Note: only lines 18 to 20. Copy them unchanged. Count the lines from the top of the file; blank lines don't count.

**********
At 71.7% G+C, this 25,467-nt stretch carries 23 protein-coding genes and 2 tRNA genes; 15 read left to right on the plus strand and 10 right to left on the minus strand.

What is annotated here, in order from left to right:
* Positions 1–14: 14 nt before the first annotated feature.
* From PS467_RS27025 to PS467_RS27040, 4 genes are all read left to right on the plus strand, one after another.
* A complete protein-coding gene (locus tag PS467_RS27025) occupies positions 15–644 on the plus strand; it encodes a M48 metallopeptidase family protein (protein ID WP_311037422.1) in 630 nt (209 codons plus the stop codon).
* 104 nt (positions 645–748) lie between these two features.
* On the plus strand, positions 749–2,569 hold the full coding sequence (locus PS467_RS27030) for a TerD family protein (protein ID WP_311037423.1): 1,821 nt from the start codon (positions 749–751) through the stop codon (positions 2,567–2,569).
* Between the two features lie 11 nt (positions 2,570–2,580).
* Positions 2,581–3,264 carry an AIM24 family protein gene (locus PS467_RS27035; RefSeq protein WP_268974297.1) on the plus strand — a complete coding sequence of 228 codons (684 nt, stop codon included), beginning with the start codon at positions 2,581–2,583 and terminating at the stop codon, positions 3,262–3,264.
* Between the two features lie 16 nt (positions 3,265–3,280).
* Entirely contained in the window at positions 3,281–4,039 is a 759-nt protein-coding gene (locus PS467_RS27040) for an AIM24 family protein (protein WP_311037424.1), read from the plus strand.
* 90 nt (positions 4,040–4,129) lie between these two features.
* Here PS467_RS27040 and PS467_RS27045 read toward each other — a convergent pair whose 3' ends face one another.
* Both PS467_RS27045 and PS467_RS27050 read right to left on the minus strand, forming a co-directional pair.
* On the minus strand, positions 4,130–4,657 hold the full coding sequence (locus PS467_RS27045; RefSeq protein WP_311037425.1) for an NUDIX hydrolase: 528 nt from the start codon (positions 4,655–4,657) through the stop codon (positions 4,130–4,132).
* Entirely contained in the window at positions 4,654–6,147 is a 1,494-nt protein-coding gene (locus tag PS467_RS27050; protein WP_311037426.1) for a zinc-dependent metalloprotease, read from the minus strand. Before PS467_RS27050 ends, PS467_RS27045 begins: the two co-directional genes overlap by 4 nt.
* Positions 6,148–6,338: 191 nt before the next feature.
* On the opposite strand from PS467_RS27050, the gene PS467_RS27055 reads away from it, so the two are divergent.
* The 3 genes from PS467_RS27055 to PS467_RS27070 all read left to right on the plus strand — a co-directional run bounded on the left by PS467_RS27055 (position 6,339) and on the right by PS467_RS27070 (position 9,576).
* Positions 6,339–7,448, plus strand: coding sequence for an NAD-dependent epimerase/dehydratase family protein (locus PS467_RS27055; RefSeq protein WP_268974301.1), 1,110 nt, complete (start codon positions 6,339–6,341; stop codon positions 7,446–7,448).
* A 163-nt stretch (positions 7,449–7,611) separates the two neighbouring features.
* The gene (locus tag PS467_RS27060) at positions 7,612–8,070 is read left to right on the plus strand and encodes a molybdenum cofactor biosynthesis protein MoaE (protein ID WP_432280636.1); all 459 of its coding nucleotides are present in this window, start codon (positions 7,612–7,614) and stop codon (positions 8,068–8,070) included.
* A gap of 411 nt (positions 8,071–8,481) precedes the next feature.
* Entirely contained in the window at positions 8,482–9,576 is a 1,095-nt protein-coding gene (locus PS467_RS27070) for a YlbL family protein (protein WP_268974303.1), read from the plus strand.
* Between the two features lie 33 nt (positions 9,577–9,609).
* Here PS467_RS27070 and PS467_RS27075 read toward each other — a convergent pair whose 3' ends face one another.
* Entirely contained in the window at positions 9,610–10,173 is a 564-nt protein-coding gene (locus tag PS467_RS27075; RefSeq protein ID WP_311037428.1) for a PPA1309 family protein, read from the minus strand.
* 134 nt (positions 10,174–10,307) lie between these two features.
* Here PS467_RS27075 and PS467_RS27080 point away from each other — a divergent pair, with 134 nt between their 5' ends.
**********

* On the opposite strand from PS467_RS27050, the gene PS467_RS27055 reads away from it, so the two are divergent.
* The 3 genes from PS467_RS27055 to PS467_RS27070 all read left to right on the plus strand — a co-directional run bounded on the left by PS467_RS27055 (position 6,339) and on the right by PS467_RS27070 (position 9,576).
* Positions 6,339–7,448, plus strand: coding sequence for an NAD-dependent epimerase/dehydratase family protein (locus PS467_RS27055; RefSeq protein WP_268974301.1), 1,110 nt, complete (start codon positions 6,339–6,341; stop codon positions 7,446–7,448).